RC delivery to auditors
We deliver a release candidate to the auditors. A point to note is that the release candidate we deliver to the auditors might be slightly different from the publicly available one. That’s because our auditors need to review fixes to undisclosed security issues.
Auditors deliver their report (2 weeks after the audit)
We receive a report from the auditors. We’ll take a few days to go through and discuss it with stakeholders. If auditors find vulnerabilities, we will develop a fix to include in the final release.
Quarterly release (a few days after the audit report)
We do the official stable release. We may also tag patch releases for older minor branches at the same time. We’ll also announce the end-of-life date for some previous minor releases as well.
Some proposed definitions
A beta release will contain new features. It is likely to contain regressions and new bugs.
The purpose of a beta release is to stabilise the Silverstripe CMS codebase for an upcoming stable release and showcase new features. It’s primarily aimed at testers who want to help identify bugs and regressions.
Once an initial beta is released, the matching minor release branch enter a feature freeze sate.
A release candidate will not introduce any new features compared to the previous beta release. The development team is confident a release candidate is production quality and does not introduce new regressions.
The purpose of a release candidate is to allow third party and early adopters to audit the upcoming release and confidently plan their upgrade.
Once an initial release candidate is released, only critical bug fixes can be added to the upcoming release.
A “Feature freeze” is an unreleased minor branch state. This state allows the development team to stabilise the upcoming release and reach production-quality.
When in “Feature freeze”, the following changes can be merged in the branch:
- Bug fixes, regardless of severity,
- API changes if they fix a bug and are compliant with our existing semver commitments,
- Merge-ups from older minor branches.
The following changes can NOT be merged in a branch in feature freeze:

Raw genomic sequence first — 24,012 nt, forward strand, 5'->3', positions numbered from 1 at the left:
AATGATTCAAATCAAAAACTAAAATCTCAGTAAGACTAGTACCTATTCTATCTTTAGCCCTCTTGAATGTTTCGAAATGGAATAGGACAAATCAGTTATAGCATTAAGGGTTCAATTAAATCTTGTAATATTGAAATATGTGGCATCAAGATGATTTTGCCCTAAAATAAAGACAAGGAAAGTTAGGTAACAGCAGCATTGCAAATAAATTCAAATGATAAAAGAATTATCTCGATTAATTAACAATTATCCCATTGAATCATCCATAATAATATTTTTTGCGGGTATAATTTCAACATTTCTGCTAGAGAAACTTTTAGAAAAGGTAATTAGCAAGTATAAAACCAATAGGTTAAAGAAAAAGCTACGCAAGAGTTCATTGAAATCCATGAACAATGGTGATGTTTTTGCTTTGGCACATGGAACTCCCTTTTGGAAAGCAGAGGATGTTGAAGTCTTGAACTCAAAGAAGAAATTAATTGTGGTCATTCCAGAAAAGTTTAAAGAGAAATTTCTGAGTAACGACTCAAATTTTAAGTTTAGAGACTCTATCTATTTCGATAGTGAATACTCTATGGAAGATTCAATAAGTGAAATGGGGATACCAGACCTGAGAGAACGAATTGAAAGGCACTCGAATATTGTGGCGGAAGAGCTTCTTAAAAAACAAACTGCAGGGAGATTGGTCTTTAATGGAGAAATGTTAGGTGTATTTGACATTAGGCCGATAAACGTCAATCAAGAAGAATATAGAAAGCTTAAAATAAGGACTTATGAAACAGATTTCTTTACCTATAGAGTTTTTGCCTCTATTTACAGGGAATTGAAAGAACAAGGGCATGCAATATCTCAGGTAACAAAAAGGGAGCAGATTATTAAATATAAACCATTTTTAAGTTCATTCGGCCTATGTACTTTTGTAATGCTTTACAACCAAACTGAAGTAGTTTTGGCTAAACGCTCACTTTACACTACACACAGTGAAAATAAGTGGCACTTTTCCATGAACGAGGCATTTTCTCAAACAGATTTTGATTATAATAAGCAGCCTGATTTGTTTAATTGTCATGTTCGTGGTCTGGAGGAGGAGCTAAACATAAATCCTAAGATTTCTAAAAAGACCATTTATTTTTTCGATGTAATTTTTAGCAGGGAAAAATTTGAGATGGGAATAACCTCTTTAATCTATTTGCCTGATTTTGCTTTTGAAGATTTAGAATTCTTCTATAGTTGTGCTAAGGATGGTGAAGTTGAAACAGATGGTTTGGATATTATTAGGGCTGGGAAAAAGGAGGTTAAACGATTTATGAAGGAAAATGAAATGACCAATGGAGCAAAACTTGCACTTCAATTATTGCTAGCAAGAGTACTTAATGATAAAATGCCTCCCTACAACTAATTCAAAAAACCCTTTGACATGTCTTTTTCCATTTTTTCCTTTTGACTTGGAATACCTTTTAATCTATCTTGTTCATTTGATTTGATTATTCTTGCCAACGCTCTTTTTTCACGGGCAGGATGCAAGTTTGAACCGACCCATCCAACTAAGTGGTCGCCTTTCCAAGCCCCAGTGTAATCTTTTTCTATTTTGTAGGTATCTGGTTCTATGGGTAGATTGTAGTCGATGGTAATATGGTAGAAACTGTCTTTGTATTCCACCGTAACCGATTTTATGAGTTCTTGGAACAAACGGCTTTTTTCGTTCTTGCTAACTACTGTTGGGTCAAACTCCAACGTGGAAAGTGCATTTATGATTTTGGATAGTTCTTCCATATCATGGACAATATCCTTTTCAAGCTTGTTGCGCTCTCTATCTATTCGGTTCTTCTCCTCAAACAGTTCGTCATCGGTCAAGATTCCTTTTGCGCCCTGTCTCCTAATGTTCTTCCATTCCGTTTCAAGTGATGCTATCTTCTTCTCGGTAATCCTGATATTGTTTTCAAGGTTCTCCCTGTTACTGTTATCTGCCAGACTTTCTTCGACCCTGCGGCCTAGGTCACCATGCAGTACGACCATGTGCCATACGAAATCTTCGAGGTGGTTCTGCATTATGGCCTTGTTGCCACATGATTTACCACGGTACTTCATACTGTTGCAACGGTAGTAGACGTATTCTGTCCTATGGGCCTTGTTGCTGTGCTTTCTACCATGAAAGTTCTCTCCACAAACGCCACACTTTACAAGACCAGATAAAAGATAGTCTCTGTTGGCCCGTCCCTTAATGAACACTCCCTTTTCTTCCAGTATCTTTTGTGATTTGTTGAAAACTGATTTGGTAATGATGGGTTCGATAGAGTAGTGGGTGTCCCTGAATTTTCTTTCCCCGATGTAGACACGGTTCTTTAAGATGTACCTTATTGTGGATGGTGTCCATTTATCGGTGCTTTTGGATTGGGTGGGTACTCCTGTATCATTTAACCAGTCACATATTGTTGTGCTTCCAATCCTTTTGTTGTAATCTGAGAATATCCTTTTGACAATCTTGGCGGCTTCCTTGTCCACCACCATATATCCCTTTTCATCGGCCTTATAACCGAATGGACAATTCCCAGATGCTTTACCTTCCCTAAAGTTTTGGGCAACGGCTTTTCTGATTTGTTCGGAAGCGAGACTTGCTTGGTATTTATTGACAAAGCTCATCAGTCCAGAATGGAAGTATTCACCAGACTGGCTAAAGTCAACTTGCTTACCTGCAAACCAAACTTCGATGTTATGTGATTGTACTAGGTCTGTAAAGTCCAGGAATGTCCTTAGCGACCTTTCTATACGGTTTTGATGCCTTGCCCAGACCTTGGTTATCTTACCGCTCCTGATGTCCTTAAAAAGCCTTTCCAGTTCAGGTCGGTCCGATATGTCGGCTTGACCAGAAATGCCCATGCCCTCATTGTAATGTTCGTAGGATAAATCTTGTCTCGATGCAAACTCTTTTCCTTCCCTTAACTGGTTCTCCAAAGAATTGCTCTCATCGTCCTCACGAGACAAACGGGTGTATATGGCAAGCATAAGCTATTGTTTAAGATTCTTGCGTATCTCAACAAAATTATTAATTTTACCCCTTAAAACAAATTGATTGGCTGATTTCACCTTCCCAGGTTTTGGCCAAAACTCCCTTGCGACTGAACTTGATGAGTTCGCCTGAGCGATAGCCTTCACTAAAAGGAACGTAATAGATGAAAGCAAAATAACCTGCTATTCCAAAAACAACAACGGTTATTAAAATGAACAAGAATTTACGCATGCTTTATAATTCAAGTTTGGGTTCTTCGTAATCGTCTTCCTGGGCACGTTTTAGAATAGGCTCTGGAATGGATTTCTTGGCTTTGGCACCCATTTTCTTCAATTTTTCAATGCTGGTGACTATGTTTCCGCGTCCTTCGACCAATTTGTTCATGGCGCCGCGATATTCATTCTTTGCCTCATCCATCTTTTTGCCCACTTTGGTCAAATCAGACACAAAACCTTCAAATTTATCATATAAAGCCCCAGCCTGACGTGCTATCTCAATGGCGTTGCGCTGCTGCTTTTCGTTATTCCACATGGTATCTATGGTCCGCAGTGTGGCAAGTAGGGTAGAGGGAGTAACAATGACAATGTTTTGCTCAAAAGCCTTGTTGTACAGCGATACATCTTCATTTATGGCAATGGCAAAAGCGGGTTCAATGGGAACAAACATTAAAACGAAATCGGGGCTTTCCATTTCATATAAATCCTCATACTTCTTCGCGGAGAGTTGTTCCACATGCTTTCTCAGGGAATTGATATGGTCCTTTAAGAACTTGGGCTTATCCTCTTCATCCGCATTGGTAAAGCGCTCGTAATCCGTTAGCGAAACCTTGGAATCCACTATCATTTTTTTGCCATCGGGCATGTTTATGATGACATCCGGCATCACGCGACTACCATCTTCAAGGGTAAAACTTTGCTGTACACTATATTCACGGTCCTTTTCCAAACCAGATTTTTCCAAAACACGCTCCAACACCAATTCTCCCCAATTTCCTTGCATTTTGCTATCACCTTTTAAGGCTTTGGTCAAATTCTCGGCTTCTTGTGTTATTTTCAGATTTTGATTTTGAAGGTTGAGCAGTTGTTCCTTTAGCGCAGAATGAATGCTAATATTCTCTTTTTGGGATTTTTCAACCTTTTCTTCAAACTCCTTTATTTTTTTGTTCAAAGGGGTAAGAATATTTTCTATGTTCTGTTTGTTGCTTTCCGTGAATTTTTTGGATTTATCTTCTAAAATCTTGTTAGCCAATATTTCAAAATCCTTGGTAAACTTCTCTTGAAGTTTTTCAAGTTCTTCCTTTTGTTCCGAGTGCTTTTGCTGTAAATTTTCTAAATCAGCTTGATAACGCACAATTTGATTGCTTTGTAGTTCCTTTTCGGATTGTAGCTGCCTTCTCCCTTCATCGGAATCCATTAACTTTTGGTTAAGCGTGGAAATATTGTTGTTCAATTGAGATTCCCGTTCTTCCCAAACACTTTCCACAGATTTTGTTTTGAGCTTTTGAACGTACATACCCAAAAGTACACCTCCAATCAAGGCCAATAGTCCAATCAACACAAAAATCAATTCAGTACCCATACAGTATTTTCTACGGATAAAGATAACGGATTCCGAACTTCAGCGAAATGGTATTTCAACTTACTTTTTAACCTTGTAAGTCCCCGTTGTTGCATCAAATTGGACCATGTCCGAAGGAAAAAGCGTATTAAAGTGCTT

- Any PR that introduce new functionality,
- API changes not targeted to fixing a bug or that alters an existing API in a stable release.
What about patch releases
This updated process won’t really affect how we do patch releases. We’ll still be doing occasional patch releases for specific modules and recipes in between quarterly releases to deliver high value bug fixes.
Another point to note, is that after delivering a release candidate to our auditors, we try our best to avoid adding any extra bug fixes into the quarterly release. There’s a class of Silverstripe CMS customers for which using officially audited releases is a very important concern. Adding extra commits on top of what’s in the release candidate undermines that.
That’s why sometimes we’ll quickly deliver a patch release right after a quarterly release. Customers who only want to run audited code can use the quarterly release. Customers who are comfortable running some unaudited code to get the latest bug fixes can run the latest patch release.
Why not do alpha releases
We considered doing alpha releases, but after some discussion we concluded that it would only be helpful if we needed to coordinate ongoing development with external stakeholders.
We concluded that the time that would be required to do regular alpha releases would be better spent on other tasks. If we ever get to the point where we can automate releases, that calculation might change.
Members of the community who have an interest in running pre-release code can still do this by targeting the development branches in their composer files (e.g. 4.x-dev).